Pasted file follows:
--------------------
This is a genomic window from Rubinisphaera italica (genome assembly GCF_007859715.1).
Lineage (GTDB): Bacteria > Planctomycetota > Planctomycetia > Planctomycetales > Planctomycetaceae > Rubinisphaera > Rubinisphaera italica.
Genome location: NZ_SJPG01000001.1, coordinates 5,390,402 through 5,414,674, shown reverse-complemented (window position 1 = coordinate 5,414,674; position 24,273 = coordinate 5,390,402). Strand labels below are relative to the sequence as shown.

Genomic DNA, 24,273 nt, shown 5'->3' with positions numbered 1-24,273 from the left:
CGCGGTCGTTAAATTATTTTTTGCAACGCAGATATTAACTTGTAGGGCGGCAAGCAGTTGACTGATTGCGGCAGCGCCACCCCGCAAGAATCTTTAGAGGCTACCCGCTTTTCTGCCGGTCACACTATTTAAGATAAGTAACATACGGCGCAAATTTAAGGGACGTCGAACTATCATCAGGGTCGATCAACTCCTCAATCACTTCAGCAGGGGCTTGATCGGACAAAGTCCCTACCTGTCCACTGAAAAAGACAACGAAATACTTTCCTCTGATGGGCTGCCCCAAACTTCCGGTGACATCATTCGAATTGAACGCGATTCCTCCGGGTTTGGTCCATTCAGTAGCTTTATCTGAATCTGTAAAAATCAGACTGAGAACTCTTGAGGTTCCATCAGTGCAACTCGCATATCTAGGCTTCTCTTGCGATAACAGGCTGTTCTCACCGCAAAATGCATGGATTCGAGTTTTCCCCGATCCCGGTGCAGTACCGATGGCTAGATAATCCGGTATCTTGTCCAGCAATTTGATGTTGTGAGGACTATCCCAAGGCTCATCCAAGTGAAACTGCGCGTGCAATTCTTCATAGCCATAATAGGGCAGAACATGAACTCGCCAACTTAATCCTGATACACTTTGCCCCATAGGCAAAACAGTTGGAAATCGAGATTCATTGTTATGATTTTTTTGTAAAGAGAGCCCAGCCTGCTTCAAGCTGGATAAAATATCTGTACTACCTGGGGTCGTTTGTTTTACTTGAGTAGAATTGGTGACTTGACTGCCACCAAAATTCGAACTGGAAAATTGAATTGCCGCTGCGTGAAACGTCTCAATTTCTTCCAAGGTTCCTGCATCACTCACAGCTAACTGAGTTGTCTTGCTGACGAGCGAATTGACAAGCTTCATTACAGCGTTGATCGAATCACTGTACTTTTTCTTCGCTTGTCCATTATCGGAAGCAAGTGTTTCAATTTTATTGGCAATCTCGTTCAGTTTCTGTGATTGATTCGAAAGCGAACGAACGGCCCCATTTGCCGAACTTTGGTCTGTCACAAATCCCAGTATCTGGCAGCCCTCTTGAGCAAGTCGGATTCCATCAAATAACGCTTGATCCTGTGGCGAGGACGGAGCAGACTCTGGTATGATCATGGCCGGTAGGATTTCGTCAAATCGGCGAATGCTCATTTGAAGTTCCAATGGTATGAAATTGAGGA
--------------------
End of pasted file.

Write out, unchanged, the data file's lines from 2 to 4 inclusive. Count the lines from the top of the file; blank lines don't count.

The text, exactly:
Lineage (GTDB): Bacteria > Planctomycetota > Planctomycetia > Planctomycetales > Planctomycetaceae > Rubinisphaera > Rubinisphaera italica.
Genome location: NZ_SJPG01000001.1, coordinates 5,390,402 through 5,414,674, shown reverse-complemented (window position 1 = coordinate 5,414,674; position 24,273 = coordinate 5,390,402). Strand labels below are relative to the sequence as shown.

Genomic DNA, 24,273 nt, shown 5'->3' with positions numbered 1-24,273 from the left: